1990 Volume 30 Issue 1 Pages 35-40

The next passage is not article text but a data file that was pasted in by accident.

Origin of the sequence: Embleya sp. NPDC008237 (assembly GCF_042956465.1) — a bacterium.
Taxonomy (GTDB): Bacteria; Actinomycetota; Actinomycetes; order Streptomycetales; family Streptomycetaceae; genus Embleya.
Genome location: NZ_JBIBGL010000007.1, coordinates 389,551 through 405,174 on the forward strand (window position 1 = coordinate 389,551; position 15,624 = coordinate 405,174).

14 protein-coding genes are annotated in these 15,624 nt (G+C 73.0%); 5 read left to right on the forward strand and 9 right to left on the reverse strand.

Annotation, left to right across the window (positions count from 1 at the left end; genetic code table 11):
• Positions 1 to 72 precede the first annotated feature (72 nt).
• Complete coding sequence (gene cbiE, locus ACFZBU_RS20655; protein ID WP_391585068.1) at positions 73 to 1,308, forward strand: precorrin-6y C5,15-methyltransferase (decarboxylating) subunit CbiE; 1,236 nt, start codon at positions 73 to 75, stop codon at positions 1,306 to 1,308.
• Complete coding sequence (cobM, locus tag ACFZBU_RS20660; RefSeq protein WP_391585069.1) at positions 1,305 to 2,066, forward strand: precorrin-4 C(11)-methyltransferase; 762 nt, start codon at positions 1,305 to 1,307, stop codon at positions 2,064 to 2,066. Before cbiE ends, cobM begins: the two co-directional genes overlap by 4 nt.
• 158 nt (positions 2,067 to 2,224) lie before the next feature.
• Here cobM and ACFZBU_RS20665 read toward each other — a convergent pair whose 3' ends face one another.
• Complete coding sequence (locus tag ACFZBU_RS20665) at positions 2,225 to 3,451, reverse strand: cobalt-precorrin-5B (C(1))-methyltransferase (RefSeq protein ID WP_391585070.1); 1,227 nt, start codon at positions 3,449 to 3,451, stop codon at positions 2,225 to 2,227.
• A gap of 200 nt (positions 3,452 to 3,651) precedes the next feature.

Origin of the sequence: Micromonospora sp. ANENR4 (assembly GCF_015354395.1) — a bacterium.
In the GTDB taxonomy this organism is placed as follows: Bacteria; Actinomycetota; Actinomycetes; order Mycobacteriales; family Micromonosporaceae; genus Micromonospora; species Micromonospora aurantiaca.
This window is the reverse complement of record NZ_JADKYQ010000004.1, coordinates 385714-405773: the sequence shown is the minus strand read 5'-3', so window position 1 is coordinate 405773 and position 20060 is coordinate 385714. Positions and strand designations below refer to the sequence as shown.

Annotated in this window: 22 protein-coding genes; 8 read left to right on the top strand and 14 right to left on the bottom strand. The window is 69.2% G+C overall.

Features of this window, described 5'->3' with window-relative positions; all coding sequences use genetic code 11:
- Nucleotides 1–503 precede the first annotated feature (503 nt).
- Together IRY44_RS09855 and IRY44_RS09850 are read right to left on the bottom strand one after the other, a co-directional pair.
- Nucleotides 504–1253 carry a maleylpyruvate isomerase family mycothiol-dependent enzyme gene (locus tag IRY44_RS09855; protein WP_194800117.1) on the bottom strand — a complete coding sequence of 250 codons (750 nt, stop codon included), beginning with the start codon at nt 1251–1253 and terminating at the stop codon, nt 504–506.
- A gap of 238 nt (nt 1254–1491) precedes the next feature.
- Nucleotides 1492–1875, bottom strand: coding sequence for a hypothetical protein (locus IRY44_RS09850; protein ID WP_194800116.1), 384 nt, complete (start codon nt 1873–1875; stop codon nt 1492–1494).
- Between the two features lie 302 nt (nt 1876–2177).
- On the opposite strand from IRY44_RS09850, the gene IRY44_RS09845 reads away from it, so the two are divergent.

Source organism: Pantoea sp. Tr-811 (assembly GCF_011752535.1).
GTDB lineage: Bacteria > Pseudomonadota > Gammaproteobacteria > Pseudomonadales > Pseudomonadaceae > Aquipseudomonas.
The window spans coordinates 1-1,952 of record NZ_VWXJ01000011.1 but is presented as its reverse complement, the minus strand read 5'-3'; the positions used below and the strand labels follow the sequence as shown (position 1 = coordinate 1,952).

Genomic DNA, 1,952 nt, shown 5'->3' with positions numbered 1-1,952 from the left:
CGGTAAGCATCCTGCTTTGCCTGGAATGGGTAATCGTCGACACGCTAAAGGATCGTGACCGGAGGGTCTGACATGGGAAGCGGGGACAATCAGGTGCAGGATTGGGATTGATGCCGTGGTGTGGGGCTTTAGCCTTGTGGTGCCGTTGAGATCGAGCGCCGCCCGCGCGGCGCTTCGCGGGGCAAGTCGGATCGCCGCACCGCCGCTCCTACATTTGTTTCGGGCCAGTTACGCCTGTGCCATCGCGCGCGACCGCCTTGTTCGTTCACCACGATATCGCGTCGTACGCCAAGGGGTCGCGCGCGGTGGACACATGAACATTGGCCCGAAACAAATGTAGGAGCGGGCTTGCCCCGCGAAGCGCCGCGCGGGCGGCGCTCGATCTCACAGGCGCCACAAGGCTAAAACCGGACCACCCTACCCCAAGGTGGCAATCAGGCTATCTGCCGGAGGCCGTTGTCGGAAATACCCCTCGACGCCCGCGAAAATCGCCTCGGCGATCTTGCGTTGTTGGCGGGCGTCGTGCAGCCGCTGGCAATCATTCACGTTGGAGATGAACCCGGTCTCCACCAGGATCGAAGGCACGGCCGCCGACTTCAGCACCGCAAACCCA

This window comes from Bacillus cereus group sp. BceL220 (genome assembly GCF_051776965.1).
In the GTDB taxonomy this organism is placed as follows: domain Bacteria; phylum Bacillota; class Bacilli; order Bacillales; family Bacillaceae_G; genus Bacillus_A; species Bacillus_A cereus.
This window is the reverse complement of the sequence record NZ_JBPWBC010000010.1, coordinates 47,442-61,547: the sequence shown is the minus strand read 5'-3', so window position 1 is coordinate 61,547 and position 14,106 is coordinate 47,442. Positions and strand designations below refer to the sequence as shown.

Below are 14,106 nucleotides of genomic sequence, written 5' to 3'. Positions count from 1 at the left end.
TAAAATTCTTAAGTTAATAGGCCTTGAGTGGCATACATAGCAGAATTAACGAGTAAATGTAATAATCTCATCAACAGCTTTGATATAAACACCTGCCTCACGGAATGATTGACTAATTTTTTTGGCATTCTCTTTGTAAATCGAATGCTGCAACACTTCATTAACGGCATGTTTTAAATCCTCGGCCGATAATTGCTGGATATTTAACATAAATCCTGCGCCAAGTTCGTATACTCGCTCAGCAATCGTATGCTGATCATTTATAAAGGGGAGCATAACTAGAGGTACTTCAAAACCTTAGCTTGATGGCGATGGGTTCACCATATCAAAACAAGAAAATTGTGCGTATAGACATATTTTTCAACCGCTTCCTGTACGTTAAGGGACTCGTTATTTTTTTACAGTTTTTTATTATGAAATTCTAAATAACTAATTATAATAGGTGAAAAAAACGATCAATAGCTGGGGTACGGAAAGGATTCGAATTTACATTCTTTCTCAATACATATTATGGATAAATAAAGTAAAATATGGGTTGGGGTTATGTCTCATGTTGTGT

The present study examined the effect of the recipient's status in a group on the estimation of the self-disclosure motive. It was hypothesized that a member of high status would estimate the self-disclosure motive of new member in a group more normative than one of low status from ingratiation theory (Jones & Wortman, 1973). Subjects were 43 university students. They were divided into groups and manipulated their status in the group. They were instructed to listen to a self-disclosure of a new member of the group on a tape recorder. Then they were asked to estimate the discloser's motives. Results demonstrated that there was a status effect on estimating normative self-disclosure motive. That is, a member of high status estimated the new member's self-disclosure motive more normative than one of low status.